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World Food Programme warns of worsening famine in Yemen 

Lack of funds and obstacles on the ground lead to increasing hunger for millions of Yemenis
, Peyvand Khorsandi
a girl is holding a package of WFP snack
A WFP-backed nutrition clinic in Hajjah City, Yemen. Photo: WFP/Issa Al-Raghi

The World Food Programme (WFP) has warned of ration cuts for people in Yemen — the UN agency's biggest emergency.

Addressing the UN Security Council on Thursday (14 January), WFP Executive Director David Beasley said there are currently 16 million people are risk of going hungry in the country. 

Man drives past building destroyed by conflict in Taz Yemen Feb 2020
A bombed-out building in Taiz, Yemen last year. Photo: WFP/Mohammed Awadh

“Starting 1 February, because of the lack of funds, we will have to cut rations to 25 percent,” Beasley said, warning of a slide into 'famine conditions' for the 5 million people most at risk — conditions already faced by 50,000 in the country.

Nearly a quarter of a million people have lost their lives in the country since the current conflict started in 2015. 

“We need about US$860 million just to avert famine,” said Beasley, “And that’s for six months. We don’t even have half that.”

A WFP distribution point in Abyan, Zinjibar
A distribution point in Zinjibar, capital of Yemen's Abyan province, in November. Photo: WFP/Mahmoud Fadel

Cuts will affect 9 million of the 13 million WFP is currently ‘struggling’ to reach, said Beasley. 

Beasley added that with 80 percent of Yemen’s population of 30 million sliding into extreme hunger, “We’re going to have a catastrophe on our hands.”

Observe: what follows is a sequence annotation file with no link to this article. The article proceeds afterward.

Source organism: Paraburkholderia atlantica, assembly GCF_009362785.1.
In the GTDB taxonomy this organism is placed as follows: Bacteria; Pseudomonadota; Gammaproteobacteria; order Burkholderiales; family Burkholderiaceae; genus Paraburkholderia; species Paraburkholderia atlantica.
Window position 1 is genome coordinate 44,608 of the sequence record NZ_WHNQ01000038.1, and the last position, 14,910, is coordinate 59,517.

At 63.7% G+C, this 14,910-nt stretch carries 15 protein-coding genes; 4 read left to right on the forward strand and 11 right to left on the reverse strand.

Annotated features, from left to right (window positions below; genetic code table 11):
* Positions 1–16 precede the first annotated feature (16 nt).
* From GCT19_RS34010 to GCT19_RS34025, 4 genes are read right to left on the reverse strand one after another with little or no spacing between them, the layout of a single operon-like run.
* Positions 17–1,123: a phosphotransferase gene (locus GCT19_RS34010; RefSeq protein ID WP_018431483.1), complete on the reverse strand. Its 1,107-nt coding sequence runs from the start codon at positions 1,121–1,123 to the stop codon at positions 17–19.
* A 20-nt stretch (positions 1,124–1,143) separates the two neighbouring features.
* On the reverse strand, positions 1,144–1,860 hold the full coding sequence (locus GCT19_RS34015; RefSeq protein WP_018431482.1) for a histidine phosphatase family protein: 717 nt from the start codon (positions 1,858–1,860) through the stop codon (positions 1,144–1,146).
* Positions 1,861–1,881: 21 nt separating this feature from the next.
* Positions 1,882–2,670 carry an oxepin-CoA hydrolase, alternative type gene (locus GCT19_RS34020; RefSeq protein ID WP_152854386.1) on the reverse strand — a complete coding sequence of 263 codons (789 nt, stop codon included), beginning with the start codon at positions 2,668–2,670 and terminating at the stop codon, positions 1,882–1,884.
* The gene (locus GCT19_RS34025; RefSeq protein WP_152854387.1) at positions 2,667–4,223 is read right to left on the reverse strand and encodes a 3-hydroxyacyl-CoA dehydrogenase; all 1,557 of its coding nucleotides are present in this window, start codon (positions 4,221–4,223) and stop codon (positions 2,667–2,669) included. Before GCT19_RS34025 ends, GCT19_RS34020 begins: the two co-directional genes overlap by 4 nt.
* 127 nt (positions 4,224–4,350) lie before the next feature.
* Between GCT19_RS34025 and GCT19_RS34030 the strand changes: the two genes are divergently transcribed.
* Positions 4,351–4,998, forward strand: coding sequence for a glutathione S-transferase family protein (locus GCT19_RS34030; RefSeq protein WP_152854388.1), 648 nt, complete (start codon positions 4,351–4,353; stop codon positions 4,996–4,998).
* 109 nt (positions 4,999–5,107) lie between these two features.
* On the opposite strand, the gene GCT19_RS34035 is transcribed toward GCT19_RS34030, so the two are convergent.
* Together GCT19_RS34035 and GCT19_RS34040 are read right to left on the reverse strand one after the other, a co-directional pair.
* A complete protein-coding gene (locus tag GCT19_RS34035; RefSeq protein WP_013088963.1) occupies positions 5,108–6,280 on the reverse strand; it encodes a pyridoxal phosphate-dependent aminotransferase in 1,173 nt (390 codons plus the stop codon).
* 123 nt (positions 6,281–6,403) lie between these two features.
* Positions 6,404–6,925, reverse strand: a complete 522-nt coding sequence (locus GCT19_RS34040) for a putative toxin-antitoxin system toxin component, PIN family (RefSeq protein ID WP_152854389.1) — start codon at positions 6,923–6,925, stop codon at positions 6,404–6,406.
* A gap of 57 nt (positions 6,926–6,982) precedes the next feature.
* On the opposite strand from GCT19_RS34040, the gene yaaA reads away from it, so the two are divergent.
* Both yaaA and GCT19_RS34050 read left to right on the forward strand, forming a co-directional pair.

He made an appeal for Gulf states to step up and deliver the funds required to save lives in Yemen.

Abyan Yemen distribution point
WFP distributions points are a lifeline for millions of families. Photo: WFP/Mahmoud Fadel

“If they don’t,” he said, “we are going to have to take money from the great needs we are facing, whether it’s in the Sahel or Ethiopia or Sudan, South Sudan, DRC [Democratic Republic of Congo] … we are not going to have enough money which means we are going to have famine in many, many other countries. The ripple effect is just beginning from COVID.”

In line with WFP’s principles of neutrality during conflicts, Beasley said, “All parties [to the conflict] need to be held accountable and step up  to the table to do what’s right.” 

Beasley also expressed concern about risks humanitarian workers may face in Yemen. 

“They’re going to be at severe, severe risk,” he said.  

Learn more about WFP's work in Yemen